The new "skills-based" immigration system would require a salary minimum of £30,000.
The home secretary Sajid Javid announced a new "skills-based" immigration system for a post-Brexit UK, which would mark the end of free movement throughout the European Union. It is intended to "favour experience and talent over nationality." This new system would require applicants to earn a minimum of £30,000 in order to qualify for the visa.
Complete Music Update reports that music industry trade bodies are coming out against the published white paper. ISM's chief executive Deborah Annetts issued a statement, saying the new immigration system and £30,000 minimum salary will have "a devastating impact on British musicians," and "will cause declining diversity and creativity in the British music industry."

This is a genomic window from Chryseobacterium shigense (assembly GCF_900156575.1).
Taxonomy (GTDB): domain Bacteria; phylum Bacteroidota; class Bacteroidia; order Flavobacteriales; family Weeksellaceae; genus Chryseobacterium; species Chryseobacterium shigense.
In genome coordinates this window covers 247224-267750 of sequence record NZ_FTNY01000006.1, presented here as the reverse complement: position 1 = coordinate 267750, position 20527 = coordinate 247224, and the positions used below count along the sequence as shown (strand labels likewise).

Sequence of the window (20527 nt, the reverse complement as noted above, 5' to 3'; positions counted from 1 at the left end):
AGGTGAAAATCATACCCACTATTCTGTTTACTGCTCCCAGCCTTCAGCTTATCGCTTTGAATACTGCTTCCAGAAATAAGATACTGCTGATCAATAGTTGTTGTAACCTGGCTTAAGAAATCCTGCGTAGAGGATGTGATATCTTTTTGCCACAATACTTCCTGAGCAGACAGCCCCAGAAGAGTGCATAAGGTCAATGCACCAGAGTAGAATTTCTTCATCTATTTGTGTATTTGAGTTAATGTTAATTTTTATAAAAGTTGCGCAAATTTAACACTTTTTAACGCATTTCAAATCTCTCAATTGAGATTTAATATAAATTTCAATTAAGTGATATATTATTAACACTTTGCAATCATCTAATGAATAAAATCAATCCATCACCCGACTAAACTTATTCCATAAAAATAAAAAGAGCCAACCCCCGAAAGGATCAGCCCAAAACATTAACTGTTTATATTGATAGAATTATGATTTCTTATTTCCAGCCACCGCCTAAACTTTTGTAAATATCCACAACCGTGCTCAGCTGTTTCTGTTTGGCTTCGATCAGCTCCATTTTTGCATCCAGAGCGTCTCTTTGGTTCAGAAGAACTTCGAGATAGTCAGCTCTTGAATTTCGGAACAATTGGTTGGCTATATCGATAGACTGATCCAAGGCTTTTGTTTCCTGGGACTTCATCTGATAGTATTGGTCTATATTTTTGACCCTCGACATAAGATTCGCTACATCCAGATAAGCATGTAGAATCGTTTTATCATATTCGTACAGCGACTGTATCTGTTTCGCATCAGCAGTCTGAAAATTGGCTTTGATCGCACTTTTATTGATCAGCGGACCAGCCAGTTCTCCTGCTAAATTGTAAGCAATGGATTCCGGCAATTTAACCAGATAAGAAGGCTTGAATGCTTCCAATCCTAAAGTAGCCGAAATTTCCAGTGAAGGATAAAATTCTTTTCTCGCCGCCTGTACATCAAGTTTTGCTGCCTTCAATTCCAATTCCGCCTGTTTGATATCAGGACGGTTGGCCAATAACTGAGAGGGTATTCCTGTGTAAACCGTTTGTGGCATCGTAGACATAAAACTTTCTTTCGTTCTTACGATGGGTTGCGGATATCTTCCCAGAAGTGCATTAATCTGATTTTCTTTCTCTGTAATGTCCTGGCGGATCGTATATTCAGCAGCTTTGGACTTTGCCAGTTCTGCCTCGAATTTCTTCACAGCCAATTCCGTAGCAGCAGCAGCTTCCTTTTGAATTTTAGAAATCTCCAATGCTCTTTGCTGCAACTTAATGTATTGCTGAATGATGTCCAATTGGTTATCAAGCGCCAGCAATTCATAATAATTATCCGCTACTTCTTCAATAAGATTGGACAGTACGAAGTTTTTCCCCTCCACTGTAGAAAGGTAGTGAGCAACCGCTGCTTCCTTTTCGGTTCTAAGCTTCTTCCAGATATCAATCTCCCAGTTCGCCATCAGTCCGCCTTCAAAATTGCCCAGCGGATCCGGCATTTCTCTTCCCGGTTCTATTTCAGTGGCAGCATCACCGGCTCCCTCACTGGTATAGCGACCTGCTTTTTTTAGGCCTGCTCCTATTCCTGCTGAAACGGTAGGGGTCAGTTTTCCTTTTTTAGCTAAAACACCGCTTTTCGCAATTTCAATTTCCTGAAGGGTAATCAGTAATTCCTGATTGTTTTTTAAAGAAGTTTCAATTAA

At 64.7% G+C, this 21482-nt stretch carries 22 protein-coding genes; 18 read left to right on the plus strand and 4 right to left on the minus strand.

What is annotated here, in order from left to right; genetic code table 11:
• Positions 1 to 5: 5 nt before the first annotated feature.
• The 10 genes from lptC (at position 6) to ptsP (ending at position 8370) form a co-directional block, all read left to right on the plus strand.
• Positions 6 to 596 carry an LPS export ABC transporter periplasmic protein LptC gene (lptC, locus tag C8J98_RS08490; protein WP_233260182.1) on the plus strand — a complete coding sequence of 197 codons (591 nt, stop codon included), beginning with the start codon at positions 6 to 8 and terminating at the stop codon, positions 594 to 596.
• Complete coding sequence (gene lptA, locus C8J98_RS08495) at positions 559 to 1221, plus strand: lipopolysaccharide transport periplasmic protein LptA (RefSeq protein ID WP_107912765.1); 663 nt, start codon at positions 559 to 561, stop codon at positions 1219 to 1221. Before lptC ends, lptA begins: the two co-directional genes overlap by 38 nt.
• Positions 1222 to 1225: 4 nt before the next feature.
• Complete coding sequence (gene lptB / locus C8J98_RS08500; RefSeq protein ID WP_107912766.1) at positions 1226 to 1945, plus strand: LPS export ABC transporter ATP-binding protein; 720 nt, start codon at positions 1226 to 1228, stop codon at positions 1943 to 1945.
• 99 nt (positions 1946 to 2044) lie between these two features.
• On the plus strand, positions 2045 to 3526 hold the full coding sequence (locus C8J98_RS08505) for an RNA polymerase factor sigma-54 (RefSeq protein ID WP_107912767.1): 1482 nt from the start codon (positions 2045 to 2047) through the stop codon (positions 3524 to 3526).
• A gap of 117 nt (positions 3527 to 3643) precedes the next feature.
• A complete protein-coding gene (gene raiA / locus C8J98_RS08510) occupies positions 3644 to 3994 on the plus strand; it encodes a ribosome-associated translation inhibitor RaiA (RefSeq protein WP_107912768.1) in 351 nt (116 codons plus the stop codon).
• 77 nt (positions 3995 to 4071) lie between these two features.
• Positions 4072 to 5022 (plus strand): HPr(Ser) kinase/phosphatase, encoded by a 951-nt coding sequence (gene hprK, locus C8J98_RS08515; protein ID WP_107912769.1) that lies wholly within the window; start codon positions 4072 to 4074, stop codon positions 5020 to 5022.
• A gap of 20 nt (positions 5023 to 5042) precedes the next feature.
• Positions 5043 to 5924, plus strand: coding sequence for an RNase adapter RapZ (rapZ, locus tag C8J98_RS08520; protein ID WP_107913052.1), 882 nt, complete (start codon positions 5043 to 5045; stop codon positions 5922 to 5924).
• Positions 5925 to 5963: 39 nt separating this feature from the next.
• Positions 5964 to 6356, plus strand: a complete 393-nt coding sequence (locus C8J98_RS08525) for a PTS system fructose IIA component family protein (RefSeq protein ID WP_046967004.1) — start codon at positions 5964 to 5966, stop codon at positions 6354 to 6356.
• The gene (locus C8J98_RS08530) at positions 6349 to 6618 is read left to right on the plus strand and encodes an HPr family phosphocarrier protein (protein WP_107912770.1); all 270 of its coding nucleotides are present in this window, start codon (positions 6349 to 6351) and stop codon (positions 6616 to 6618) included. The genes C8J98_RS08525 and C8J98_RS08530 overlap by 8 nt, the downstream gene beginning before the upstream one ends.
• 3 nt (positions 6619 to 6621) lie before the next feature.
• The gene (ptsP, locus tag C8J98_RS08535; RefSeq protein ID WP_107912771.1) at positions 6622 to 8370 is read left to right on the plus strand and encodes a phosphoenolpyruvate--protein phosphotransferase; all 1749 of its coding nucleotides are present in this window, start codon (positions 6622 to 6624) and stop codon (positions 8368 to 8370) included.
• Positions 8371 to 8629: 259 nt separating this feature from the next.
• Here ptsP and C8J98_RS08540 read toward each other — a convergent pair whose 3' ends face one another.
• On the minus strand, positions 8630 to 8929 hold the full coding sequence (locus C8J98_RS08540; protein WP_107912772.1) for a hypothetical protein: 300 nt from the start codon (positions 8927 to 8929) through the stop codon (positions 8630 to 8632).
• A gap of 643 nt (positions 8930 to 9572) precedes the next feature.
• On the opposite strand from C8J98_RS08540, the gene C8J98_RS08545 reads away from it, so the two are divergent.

UK Music furthered Annetts' comments with its own statement, also targeting the salary requirements, writing that it "poses a major threat to the music industry where music creators earn on average £20,504—way below the average for other jobs."
CEO Michael Dugher describes the real-world consequences of a policy like this: "We risk limiting the ability for European musicians to play in our world-leading festivals, venues and studios... This is how they build an audience and frankly make any kind of living from music."
Both groups suggested alternatives to alleviate the burden on musicians, such as a "two-year multi-entry touring visa for musicians," according to Annetts, or another form of touring visa-waiver.
Dugher warns that the move could backfire. "If this approach is reciprocated by the EU and there is no visa-waiver in place, we risk making it very hard, if not impossible, for so many UK artists to tour in [the] EU."